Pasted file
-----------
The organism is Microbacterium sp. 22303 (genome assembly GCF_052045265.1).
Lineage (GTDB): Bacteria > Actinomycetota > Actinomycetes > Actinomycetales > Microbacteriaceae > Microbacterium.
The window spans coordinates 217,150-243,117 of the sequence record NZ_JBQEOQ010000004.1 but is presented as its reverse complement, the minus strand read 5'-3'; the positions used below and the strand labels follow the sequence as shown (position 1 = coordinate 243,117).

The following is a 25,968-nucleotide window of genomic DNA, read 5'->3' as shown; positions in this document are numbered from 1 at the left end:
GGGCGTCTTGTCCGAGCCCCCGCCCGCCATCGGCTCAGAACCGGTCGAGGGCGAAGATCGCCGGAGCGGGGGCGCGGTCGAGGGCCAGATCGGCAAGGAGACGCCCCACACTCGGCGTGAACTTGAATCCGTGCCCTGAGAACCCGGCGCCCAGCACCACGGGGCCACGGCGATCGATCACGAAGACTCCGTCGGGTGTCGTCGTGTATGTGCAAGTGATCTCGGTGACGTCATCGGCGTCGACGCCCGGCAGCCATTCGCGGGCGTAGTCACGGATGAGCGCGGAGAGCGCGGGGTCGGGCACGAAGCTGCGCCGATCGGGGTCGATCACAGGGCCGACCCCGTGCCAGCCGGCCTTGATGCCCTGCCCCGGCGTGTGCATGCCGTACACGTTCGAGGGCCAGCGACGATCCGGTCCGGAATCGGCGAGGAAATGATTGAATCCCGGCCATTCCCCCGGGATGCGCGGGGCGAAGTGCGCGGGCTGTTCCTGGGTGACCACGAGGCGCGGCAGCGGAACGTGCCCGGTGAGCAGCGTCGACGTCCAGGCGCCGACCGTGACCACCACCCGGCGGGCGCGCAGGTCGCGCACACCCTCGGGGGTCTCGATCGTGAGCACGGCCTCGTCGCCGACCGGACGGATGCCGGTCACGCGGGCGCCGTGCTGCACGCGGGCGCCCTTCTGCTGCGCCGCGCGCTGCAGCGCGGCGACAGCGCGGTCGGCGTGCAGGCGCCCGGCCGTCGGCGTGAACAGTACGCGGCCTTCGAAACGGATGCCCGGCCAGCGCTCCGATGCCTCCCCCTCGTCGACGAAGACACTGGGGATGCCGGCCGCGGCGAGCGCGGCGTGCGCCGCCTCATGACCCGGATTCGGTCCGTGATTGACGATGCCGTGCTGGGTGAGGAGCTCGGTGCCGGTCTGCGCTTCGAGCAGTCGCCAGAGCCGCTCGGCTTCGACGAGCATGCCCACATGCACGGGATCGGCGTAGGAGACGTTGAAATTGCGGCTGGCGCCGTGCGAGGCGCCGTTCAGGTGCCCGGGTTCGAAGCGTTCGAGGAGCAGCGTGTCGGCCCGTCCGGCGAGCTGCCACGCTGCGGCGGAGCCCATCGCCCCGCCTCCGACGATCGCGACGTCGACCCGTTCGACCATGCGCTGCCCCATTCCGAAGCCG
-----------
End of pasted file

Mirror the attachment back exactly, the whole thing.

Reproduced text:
The organism is Microbacterium sp. 22303 (genome assembly GCF_052045265.1).
Lineage (GTDB): Bacteria > Actinomycetota > Actinomycetes > Actinomycetales > Microbacteriaceae > Microbacterium.
The window spans coordinates 217,150-243,117 of the sequence record NZ_JBQEOQ010000004.1 but is presented as its reverse complement, the minus strand read 5'-3'; the positions used below and the strand labels follow the sequence as shown (position 1 = coordinate 243,117).

The following is a 25,968-nucleotide window of genomic DNA, read 5'->3' as shown; positions in this document are numbered from 1 at the left end:
GGGCGTCTTGTCCGAGCCCCCGCCCGCCATCGGCTCAGAACCGGTCGAGGGCGAAGATCGCCGGAGCGGGGGCGCGGTCGAGGGCCAGATCGGCAAGGAGACGCCCCACACTCGGCGTGAACTTGAATCCGTGCCCTGAGAACCCGGCGCCCAGCACCACGGGGCCACGGCGATCGATCACGAAGACTCCGTCGGGTGTCGTCGTGTATGTGCAAGTGATCTCGGTGACGTCATCGGCGTCGACGCCCGGCAGCCATTCGCGGGCGTAGTCACGGATGAGCGCGGAGAGCGCGGGGTCGGGCACGAAGCTGCGCCGATCGGGGTCGATCACAGGGCCGACCCCGTGCCAGCCGGCCTTGATGCCCTGCCCCGGCGTGTGCATGCCGTACACGTTCGAGGGCCAGCGACGATCCGGTCCGGAATCGGCGAGGAAATGATTGAATCCCGGCCATTCCCCCGGGATGCGCGGGGCGAAGTGCGCGGGCTGTTCCTGGGTGACCACGAGGCGCGGCAGCGGAACGTGCCCGGTGAGCAGCGTCGACGTCCAGGCGCCGACCGTGACCACCACCCGGCGGGCGCGCAGGTCGCGCACACCCTCGGGGGTCTCGATCGTGAGCACGGCCTCGTCGCCGACCGGACGGATGCCGGTCACGCGGGCGCCGTGCTGCACGCGGGCGCCCTTCTGCTGCGCCGCGCGCTGCAGCGCGGCGACAGCGCGGTCGGCGTGCAGGCGCCCGGCCGTCGGCGTGAACAGTACGCGGCCTTCGAAACGGATGCCCGGCCAGCGCTCCGATGCCTCCCCCTCGTCGACGAAGACACTGGGGATGCCGGCCGCGGCGAGCGCGGCGTGCGCCGCCTCATGACCCGGATTCGGTCCGTGATTGACGATGCCGTGCTGGGTGAGGAGCTCGGTGCCGGTCTGCGCTTCGAGCAGTCGCCAGAGCCGCTCGGCTTCGACGAGCATGCCCACATGCACGGGATCGGCGTAGGAGACGTTGAAATTGCGGCTGGCGCCGTGCGAGGCGCCGTTCAGGTGCCCGGGTTCGAAGCGTTCGAGGAGCAGCGTGTCGGCCCGTCCGGCGAGCTGCCACGCTGCGGCGGAGCCCATCGCCCCGCCTCCGACGATCGCGACGTCGACCCGTTCGACCATGCGCTGCCCCATTCCGAAGCCG